Find your user name, go to its properties, make sure you are in the administrator group and remove yourself from the user group, restart your pc

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To gain absolute control of your computer and be done with all the restrictions Microsoft imposes on you do the following. Run Explorer as administrator, go to Windows/system32 and find lusrmgr.exe, right click and choose to create a shortcut, Windows will tell you it cannot create a shortcut in the directory and ask you whether you want it on your desktop. Say YES. Once on your desktop right click on it and choose run as administrator. Using lusrmgr.exe delete all users and groups leaving yourself as the Administrator. Give that administrator all the privileges (Full control etc.)Retain your password and make sure it never expires. You have now made yourself a Super Administrator with absolute control of your Windows 10 computer, you can open any file regardless of whether it is hidden or read-only, whether it is a system file etc. and you can do all the mischief you want. Before this can take effect you must restart your computer - cross your fingers or byte your nails praying you did everything right. :)

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To edit the host file, first, place a shortcut of your Notepad on the desktop. Right click on the notepad and choose RUN AS ADMINISTRATOR. Go to Windows/System32/drivers/etc and open the host file, do whatever you please with it and save. The key is to open NOTEPAD as administrator.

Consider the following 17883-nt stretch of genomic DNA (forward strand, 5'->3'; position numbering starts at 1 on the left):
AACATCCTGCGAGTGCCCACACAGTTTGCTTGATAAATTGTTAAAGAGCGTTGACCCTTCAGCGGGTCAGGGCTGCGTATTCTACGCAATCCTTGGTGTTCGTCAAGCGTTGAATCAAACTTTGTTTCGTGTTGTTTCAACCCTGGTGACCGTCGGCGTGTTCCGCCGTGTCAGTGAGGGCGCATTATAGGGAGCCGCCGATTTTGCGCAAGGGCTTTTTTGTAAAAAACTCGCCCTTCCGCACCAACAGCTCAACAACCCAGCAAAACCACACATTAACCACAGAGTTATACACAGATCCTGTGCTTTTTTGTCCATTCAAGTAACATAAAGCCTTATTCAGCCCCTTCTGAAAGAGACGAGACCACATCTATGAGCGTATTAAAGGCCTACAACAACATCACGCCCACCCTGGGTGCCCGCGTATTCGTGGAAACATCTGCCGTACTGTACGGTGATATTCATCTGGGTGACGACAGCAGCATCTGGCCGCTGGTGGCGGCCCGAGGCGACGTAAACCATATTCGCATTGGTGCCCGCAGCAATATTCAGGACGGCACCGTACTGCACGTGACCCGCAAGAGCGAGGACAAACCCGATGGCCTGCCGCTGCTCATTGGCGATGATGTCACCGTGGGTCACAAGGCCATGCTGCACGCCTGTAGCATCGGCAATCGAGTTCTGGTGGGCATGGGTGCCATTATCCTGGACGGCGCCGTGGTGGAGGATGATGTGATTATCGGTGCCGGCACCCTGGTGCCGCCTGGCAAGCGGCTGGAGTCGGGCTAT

• Welcome to Super User! I think you posted this answer on the wrong question, as it's asking how to make a user account full admin. – bertieb Aug 16 '18 at 15:32
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I think you're talking about the computer asking for admin credentials before allowing you to do certain things? in which case this should help: add yourself to the admin group and turn off the UAC.

Turning off the UAC: Open User Account Control Settings by clicking the Start button , and then clicking Control Panel. In the search box, type uac, and then click Change User Account Control settings. Do one of the following: To turn off UAC, move the slider to the Never notify position, and then click OK.

This will turn off all prompts asking for Elevated Rights.

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    the fact that he does not know how to disable this, means probably he shouldn't. Those who know how to disable it, usually are knowledgeable enough to leave it in place. – mnmnc Aug 10 '15 at 8:55
  • I have UAC fully disabled and still can't edit the hosts file without opening the Editor explicitly "as Administrator". Therefore i don't think OP is talking about UAC. – Nick Russler Aug 10 '15 at 9:03
  • I have the UAC on and it doesn't even ask me. No run as admin required to edit the hosts – kazaamjt Aug 10 '15 at 11:27
  • @kazaamjt: UAC can be "on" at different levels of "nuisance". No contradiction here. – 0xC0000022L Aug 10 '15 at 12:58
  • -1: You should never turn off UAC on a workstation, especially not on Windows 10. Moving the slider to the lowest position does not turn-off UAC, not in Windows 10 and not in Windows 8.x – Peter Hahndorf Aug 10 '15 at 15:38